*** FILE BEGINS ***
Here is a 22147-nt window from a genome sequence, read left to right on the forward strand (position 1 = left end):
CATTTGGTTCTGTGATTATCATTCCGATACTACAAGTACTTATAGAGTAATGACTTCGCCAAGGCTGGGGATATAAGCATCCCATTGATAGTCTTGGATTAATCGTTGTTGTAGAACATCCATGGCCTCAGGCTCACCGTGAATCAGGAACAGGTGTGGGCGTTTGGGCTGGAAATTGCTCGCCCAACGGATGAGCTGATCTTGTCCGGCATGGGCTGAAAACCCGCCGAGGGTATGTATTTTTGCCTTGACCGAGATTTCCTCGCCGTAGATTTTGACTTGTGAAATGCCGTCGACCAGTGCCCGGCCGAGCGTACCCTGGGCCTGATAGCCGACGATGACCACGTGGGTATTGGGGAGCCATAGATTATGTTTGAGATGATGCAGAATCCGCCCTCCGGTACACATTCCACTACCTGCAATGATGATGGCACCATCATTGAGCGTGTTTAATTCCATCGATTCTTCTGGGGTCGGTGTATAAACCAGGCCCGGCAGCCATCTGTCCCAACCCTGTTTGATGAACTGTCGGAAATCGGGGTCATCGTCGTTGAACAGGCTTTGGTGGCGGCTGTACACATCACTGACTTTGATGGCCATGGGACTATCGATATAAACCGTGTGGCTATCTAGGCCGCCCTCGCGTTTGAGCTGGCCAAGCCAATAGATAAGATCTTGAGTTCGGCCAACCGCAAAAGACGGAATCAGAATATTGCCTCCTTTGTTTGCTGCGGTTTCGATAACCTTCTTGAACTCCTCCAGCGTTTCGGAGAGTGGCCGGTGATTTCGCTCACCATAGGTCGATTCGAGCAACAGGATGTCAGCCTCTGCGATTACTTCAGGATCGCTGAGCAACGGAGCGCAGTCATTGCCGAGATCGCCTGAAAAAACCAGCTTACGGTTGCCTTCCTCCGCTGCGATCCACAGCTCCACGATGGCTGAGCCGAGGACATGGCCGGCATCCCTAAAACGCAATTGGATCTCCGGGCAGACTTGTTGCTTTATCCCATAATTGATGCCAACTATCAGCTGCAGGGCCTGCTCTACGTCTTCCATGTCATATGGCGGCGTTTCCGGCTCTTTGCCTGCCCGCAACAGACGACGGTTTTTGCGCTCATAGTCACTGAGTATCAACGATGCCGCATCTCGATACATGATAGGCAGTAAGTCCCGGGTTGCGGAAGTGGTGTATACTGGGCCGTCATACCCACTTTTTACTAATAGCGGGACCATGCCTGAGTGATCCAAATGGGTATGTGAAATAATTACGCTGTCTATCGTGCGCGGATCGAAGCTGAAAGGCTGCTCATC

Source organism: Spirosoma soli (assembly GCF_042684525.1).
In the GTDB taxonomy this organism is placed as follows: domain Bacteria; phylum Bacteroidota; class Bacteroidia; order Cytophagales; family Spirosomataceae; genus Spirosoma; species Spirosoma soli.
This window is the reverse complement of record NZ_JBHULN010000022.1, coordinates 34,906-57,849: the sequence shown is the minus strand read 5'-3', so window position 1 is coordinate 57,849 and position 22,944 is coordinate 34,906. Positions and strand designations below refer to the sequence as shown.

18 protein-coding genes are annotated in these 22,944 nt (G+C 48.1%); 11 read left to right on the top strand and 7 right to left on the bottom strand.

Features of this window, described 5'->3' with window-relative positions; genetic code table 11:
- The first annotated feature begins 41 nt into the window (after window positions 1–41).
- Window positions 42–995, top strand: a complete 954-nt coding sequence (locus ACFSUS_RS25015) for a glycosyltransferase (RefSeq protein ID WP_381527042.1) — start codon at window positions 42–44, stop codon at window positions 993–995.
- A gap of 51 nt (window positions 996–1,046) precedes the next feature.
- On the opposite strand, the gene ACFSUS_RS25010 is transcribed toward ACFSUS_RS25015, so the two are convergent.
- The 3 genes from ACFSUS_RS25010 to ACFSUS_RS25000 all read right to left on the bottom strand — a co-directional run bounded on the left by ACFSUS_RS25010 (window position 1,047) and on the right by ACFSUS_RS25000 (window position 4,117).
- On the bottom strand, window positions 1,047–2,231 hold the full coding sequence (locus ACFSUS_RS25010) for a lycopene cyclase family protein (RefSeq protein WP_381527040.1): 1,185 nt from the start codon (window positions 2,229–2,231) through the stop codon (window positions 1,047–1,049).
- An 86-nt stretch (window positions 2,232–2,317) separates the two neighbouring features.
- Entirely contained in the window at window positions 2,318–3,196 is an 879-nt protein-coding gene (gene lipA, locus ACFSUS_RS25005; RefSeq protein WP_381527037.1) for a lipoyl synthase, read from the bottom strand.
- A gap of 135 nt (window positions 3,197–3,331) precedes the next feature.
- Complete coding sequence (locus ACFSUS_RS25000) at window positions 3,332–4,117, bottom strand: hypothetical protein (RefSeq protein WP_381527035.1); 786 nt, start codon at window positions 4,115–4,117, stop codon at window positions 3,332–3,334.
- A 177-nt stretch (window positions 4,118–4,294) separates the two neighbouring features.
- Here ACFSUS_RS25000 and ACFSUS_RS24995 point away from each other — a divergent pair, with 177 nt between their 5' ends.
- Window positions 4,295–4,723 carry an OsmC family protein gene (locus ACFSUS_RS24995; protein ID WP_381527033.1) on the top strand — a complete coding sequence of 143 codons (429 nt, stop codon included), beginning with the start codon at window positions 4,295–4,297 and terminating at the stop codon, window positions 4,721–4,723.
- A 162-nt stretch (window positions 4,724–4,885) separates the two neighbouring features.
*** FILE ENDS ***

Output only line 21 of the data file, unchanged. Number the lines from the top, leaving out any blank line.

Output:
- A 162-nt stretch (window positions 4,724–4,885) separates the two neighbouring features.